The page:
Increasing Prominence

There are a variety of methods to increase the prominence of a webpage within the search results. Cross-linking between pages of the same website to provide more links to the most important pages, may improve its visibility. Updating content so as to keep search engines crawling back frequently can give additional weight to a site. Writing content that includes frequently searched keyword phrases, so as to be relevant to a wide range of search queries will tend to increase traffic. Adding relevant keywords to a webpage’s meta data, including the title tag and meta description, also tends to increase traffic as it improves the relevancy of a site’s search listings. URL normalization of web pages that are accessible via multiple URLs, using the “canonical” meta tag or 301 redirects, can help ensure links to different versions of the URL all count towards the page’s link popularity score.

White Hat versus Black Hat

SEO techniques are sometimes classified into two broad categories – white hat techniques that search engines recommend as part of a good design, and black hat techniques that search engines do not approve of and attempt to minimize the effect of. The latter is referred to as spamdexing. White hats tend to produce results that last, whereas black hat practitioners can expect to have their sites banned once the search engines discover what they are doing.

A SEO technique or method is considered white hat if it conforms to the search engines’ guidelines and involves no deception. This is an important distinction to note, as the search engine guidelines are not a series of rules or commandments, and it is also about ensuring that the content a search engine indexes and subsequently ranks is the same content a user will see.

White hat techniques are generally summed up as creating content for users, not for search engines, and then making that content easily accessible to the spiders, rather than attempting to game the algorithm.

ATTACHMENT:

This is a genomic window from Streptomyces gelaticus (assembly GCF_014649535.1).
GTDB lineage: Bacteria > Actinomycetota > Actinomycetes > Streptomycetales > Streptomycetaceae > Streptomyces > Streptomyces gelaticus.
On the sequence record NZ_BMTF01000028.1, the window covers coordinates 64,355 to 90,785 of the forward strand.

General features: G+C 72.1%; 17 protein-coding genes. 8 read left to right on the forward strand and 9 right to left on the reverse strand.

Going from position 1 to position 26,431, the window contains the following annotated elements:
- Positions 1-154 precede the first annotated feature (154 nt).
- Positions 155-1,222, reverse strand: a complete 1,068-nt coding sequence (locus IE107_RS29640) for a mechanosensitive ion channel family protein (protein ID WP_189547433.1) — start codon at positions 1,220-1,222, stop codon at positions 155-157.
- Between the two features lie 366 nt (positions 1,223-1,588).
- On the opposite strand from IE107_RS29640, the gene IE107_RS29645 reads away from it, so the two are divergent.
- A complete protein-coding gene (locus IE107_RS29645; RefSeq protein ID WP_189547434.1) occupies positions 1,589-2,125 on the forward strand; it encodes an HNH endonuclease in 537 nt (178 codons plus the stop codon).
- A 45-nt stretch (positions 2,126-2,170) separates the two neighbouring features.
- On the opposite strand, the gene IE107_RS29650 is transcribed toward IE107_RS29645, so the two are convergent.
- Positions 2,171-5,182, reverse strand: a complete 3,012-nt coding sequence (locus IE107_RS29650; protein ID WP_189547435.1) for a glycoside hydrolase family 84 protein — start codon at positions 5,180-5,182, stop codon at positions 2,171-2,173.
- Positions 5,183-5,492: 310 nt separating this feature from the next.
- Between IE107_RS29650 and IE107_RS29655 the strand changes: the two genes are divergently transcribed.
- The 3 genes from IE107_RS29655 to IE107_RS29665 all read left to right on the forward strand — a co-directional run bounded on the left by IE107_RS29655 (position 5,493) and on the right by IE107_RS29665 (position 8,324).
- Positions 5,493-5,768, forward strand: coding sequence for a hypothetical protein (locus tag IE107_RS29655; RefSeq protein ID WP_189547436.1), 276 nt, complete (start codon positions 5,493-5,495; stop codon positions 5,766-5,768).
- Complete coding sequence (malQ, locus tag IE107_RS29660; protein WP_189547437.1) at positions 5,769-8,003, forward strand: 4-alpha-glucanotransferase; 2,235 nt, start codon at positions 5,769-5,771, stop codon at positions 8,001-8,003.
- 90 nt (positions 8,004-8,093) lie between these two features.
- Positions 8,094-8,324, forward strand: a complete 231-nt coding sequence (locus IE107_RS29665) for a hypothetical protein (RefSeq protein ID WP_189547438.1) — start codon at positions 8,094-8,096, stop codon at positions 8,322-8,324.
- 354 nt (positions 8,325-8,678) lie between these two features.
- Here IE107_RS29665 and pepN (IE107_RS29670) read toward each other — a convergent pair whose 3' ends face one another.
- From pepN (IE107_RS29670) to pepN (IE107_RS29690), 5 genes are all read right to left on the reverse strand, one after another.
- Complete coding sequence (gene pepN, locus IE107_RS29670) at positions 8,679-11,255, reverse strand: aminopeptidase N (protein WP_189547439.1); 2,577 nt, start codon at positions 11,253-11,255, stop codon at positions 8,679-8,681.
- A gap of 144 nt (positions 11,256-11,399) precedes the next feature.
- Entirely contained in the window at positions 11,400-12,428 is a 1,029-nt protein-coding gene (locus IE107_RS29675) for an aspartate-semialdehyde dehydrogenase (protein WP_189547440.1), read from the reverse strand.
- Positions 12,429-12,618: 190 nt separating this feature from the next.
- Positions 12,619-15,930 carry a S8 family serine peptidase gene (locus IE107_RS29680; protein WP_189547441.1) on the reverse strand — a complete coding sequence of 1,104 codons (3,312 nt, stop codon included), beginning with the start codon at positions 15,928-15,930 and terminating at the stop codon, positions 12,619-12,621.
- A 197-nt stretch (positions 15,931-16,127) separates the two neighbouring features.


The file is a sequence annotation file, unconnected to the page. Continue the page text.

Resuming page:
White hat SEO is in many ways similar to web development that promotes accessibility, although the two are not identical.

White hat SEO is simply effective marketing, making efforts to deliver quality content to an audience that has requested it. Traditional marketing allows this through transparency and exposure, something a search engine’s algorithm takes into account.

Black hat SEO attempts to improve rankings in ways that are disapproved of by the search engines, or involve deception. For example, practitioners use text that is hidden, either as text colored similar to the background, in an invisible div, or positioned off screen. Another technique known as cloaking gives a different page, depending on whether a human visitor or a search engine is requesting the page.

Search engines may penalize sites using black hat methods, either by reducing their rankings or eliminating their listings from their databases altogether. Such penalties can be applied automatically by the search engines’ algorithms, or by a manual site review.